TUCSON, AZ (KOLD News 13) - It’s hard to believe, but Tucson’s birthplace, which goes back more than 4,000 years, is still not designated as a historic landmark.
But that may be about to change.
The Tucson City Council is set to discuss next week whether what’s left of the proposed Tucson Origins Heritage Park should become a historic landmark.
It’s being done, in part because of development that is beginning to encroach on the site.
The sites being looked at include the Convento, graves from the Native America cemetery, the grainery, Mission Lane and Mission Garden.
Mission Garden is four acres of land at the base of 'A' Mountain on Mission Road, which has been continuously cultivated for 4,100 years, likely making it the longest in the United States.
It was first settled by a Native Americans who found the soil fertile and close to a water source, the Santa Cruz River; and was first visited by Father Kino 300 years ago when he introduced many of the food plants, including winter wheat and melons.
Now Mission Garden has become a tourist attraction visited by people from all over the world.
“It’s a way people can taste the fruit, the same fruit that was grown by the Europeans 300 years ago,” said Dena Cowan, the garden supervisor. “The same corn that the ancients were growing.”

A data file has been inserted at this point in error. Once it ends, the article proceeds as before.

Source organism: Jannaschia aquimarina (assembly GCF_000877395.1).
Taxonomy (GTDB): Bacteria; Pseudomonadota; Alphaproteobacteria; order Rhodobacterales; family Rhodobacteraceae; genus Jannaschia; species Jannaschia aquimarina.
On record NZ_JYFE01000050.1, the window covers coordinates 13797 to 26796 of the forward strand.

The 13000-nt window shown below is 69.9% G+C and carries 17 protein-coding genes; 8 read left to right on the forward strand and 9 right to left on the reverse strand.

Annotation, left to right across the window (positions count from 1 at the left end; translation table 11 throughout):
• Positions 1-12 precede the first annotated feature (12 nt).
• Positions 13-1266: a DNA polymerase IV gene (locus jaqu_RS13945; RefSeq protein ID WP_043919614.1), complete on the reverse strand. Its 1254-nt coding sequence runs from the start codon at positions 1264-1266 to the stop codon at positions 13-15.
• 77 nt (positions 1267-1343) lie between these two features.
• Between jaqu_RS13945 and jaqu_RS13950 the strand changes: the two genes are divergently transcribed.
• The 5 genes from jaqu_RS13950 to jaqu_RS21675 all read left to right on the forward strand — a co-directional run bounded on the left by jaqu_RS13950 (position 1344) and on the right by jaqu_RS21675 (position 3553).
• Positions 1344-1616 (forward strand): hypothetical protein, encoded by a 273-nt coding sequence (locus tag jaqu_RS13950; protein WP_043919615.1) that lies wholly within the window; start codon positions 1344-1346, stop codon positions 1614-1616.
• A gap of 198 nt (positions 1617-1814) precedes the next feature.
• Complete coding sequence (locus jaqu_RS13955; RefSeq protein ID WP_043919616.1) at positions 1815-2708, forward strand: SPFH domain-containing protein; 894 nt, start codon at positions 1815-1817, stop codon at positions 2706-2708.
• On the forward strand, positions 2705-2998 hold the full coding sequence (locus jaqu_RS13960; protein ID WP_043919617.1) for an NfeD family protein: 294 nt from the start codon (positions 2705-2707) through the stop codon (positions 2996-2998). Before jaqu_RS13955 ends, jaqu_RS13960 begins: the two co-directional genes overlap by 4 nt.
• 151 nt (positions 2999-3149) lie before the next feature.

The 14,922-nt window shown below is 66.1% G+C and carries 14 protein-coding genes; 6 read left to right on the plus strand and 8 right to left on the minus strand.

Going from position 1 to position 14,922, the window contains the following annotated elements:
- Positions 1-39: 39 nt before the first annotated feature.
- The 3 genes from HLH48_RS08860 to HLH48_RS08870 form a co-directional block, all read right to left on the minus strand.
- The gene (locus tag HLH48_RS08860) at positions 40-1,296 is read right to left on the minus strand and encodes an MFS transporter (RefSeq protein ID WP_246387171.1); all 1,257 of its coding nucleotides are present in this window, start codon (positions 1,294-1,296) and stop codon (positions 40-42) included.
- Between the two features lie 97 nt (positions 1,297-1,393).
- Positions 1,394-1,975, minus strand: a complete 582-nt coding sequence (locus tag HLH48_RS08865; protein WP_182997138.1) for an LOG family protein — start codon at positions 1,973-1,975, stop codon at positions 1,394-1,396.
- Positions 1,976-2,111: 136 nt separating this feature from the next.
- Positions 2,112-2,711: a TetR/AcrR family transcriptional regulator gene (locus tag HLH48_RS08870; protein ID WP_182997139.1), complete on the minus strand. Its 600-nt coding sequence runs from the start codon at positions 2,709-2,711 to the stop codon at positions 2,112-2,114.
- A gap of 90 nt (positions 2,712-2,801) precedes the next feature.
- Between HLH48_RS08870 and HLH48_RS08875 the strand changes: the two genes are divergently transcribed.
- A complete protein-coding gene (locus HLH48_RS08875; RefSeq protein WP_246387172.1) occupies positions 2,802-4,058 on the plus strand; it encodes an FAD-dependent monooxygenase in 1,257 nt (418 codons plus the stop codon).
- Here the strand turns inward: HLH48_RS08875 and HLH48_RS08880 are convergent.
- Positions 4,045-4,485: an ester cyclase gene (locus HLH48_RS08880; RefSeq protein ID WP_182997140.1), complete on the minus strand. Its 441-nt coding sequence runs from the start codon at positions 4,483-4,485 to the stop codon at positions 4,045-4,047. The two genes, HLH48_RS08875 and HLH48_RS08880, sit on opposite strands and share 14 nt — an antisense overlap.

The idea of a Tucson Origins Heritage Park was first introduced as part of the Rio Nuevo voter initiative which as passed in 1999.
However, financial issues and controversy over Rio Nuevo spending put the idea on the back burner.
Now, Caterpillar has built its new surface mining headquarters on what would have been the northern tip of the park and other land is being prepped for development.
Next door, Barrio Sin Nombre is being gentrified, which is attracting more interest from developers.
“A formal designation of the Tucson Origins Heritage Park will provide a layer of protection against future commercial development on these cultural sites,” said Ward 1 Council Member Regina Romero. “And show that the City of Tucson is serious about preserving our archaeology and heritage.”
Cowan echos the sentiment.
“It’s a place where people get in touch with nature, our history, the cultures and it’s not just buildings everywhere,” she said.